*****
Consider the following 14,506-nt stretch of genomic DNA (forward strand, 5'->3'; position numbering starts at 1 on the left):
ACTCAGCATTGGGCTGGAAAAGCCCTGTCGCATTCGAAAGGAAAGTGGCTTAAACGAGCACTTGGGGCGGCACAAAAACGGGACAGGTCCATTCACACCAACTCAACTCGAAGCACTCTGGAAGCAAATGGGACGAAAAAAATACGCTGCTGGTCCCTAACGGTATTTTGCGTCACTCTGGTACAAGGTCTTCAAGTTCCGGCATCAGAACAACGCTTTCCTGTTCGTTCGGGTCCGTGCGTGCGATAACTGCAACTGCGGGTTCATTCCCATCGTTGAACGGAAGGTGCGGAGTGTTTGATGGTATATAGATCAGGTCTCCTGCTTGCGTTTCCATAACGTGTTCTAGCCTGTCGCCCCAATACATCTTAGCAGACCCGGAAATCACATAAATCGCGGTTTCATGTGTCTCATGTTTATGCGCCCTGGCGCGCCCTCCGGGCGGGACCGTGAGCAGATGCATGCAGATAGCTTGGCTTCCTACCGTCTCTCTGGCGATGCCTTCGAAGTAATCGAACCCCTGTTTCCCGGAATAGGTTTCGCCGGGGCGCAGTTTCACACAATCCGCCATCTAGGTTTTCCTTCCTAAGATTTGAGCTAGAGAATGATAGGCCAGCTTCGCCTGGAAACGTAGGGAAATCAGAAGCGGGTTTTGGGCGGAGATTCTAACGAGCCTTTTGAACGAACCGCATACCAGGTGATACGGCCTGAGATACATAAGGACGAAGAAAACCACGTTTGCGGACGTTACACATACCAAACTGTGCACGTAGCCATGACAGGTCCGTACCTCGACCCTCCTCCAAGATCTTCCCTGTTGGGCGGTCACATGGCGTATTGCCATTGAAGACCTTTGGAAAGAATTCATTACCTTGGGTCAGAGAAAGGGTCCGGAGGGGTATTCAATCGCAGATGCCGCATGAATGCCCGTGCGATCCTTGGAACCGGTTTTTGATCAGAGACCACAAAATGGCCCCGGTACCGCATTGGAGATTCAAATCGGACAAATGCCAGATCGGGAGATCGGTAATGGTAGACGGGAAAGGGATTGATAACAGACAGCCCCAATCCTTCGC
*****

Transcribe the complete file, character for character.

Consider the following 14,506-nt stretch of genomic DNA (forward strand, 5'->3'; position numbering starts at 1 on the left):
ACTCAGCATTGGGCTGGAAAAGCCCTGTCGCATTCGAAAGGAAAGTGGCTTAAACGAGCACTTGGGGCGGCACAAAAACGGGACAGGTCCATTCACACCAACTCAACTCGAAGCACTCTGGAAGCAAATGGGACGAAAAAAATACGCTGCTGGTCCCTAACGGTATTTTGCGTCACTCTGGTACAAGGTCTTCAAGTTCCGGCATCAGAACAACGCTTTCCTGTTCGTTCGGGTCCGTGCGTGCGATAACTGCAACTGCGGGTTCATTCCCATCGTTGAACGGAAGGTGCGGAGTGTTTGATGGTATATAGATCAGGTCTCCTGCTTGCGTTTCCATAACGTGTTCTAGCCTGTCGCCCCAATACATCTTAGCAGACCCGGAAATCACATAAATCGCGGTTTCATGTGTCTCATGTTTATGCGCCCTGGCGCGCCCTCCGGGCGGGACCGTGAGCAGATGCATGCAGATAGCTTGGCTTCCTACCGTCTCTCTGGCGATGCCTTCGAAGTAATCGAACCCCTGTTTCCCGGAATAGGTTTCGCCGGGGCGCAGTTTCACACAATCCGCCATCTAGGTTTTCCTTCCTAAGATTTGAGCTAGAGAATGATAGGCCAGCTTCGCCTGGAAACGTAGGGAAATCAGAAGCGGGTTTTGGGCGGAGATTCTAACGAGCCTTTTGAACGAACCGCATACCAGGTGATACGGCCTGAGATACATAAGGACGAAGAAAACCACGTTTGCGGACGTTACACATACCAAACTGTGCACGTAGCCATGACAGGTCCGTACCTCGACCCTCCTCCAAGATCTTCCCTGTTGGGCGGTCACATGGCGTATTGCCATTGAAGACCTTTGGAAAGAATTCATTACCTTGGGTCAGAGAAAGGGTCCGGAGGGGTATTCAATCGCAGATGCCGCATGAATGCCCGTGCGATCCTTGGAACCGGTTTTTGATCAGAGACCACAAAATGGCCCCGGTACCGCATTGGAGATTCAAATCGGACAAATGCCAGATCGGGAGATCGGTAATGGTAGACGGGAAAGGGATTGATAACAGACAGCCCCAATCCTTCGC